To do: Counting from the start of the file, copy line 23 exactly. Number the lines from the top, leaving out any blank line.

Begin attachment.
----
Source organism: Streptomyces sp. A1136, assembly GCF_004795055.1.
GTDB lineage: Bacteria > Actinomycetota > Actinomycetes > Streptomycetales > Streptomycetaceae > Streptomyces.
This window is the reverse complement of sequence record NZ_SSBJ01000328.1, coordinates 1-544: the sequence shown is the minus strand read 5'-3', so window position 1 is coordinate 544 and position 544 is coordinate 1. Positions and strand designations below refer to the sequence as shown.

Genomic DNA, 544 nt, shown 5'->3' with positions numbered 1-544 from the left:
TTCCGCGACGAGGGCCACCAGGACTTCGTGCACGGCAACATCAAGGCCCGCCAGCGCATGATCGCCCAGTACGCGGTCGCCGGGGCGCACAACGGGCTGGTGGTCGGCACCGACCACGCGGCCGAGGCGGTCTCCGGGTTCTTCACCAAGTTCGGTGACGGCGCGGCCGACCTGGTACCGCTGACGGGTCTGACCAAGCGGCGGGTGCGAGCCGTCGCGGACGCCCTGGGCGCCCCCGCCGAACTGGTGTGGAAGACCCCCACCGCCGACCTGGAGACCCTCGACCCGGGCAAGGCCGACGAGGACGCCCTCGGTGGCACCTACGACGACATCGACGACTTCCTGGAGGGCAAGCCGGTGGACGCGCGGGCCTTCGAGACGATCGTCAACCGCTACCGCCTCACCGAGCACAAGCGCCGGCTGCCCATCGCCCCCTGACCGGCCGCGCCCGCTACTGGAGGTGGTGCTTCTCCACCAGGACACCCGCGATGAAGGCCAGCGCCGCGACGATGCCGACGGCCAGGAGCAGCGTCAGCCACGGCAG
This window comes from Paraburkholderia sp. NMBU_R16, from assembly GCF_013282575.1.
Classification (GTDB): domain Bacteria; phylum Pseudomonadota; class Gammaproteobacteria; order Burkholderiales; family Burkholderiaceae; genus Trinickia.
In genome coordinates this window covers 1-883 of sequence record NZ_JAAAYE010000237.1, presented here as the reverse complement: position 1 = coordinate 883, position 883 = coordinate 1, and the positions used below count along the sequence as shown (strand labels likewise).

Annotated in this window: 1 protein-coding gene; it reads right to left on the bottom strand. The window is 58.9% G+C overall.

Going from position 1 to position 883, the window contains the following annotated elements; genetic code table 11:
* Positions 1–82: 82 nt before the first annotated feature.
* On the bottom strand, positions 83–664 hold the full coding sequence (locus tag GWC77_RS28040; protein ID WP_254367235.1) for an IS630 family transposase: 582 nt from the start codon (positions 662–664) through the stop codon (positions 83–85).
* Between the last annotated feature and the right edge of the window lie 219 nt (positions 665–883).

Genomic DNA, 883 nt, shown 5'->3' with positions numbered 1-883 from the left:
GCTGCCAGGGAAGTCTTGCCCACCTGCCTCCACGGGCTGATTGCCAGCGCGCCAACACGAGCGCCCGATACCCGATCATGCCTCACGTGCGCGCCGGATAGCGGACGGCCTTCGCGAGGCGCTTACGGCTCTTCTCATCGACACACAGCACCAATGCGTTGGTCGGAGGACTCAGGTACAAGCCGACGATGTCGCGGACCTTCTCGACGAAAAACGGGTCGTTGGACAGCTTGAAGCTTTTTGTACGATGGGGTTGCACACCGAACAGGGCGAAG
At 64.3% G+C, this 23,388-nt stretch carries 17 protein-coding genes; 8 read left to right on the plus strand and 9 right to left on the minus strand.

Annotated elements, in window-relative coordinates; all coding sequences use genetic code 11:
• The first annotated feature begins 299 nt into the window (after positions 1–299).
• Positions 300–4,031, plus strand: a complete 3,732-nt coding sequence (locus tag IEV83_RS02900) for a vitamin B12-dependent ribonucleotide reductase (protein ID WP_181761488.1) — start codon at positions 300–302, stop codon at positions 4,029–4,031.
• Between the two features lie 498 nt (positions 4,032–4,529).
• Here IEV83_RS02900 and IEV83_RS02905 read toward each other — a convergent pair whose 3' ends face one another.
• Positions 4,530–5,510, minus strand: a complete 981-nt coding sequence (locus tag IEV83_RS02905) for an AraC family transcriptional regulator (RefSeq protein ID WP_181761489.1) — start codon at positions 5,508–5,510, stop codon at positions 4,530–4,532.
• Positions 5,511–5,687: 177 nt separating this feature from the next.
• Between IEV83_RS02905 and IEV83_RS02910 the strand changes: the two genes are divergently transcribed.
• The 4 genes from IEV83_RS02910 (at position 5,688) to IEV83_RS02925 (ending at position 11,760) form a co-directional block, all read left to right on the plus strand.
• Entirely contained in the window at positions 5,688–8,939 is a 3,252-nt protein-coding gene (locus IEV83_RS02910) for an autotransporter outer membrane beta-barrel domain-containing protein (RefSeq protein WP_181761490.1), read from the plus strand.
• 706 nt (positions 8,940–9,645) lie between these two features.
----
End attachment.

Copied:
• Positions 5,511–5,687: 177 nt separating this feature from the next.